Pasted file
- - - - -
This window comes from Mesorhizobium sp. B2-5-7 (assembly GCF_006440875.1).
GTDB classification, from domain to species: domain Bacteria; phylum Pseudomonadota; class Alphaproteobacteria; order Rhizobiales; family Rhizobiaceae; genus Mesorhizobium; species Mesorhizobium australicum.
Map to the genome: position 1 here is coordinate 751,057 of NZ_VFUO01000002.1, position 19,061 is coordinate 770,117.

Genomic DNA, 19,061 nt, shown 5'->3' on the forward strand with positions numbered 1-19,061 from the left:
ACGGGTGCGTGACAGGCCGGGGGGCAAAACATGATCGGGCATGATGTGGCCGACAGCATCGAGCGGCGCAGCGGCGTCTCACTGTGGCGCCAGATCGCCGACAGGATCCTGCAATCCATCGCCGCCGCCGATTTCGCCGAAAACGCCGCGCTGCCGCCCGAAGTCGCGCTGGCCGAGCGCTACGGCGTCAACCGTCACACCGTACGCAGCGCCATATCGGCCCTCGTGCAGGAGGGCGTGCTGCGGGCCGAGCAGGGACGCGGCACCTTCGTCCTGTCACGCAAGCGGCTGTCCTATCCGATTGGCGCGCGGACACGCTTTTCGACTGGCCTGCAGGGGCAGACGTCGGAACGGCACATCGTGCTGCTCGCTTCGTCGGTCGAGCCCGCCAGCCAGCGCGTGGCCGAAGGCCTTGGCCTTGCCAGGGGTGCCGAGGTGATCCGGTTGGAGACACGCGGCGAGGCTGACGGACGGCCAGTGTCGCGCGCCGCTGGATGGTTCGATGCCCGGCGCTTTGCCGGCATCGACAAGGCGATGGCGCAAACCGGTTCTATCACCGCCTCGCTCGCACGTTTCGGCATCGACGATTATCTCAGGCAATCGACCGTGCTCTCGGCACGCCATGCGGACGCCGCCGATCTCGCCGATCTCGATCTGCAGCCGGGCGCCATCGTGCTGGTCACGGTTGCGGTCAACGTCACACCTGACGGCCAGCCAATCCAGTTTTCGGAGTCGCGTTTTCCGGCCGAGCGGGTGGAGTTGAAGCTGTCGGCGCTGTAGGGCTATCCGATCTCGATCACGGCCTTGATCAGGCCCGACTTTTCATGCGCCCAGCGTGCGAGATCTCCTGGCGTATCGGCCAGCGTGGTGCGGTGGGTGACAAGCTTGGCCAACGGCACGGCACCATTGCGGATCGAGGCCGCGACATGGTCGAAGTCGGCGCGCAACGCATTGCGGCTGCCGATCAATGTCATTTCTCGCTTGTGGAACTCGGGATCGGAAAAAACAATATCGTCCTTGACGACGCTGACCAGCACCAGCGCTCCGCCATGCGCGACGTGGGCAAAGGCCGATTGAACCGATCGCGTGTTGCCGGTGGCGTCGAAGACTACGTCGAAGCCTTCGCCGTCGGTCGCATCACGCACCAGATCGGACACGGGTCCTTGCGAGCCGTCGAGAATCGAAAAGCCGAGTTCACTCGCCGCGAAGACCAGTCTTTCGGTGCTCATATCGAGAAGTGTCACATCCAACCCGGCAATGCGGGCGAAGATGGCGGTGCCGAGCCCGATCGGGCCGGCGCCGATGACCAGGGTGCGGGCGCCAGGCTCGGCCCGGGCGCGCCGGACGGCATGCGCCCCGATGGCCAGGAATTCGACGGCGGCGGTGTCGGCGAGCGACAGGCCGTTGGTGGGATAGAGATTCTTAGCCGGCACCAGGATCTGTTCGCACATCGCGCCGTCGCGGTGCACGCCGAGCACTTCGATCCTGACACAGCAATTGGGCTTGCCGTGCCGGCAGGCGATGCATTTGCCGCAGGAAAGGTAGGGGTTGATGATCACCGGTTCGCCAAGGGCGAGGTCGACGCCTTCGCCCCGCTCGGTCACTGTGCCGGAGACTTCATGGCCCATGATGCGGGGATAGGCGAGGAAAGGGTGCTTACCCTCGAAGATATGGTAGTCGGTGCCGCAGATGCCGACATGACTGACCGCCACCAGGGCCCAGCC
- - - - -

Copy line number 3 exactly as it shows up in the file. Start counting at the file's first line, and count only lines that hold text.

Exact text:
Map to the genome: position 1 here is coordinate 751,057 of NZ_VFUO01000002.1, position 19,061 is coordinate 770,117.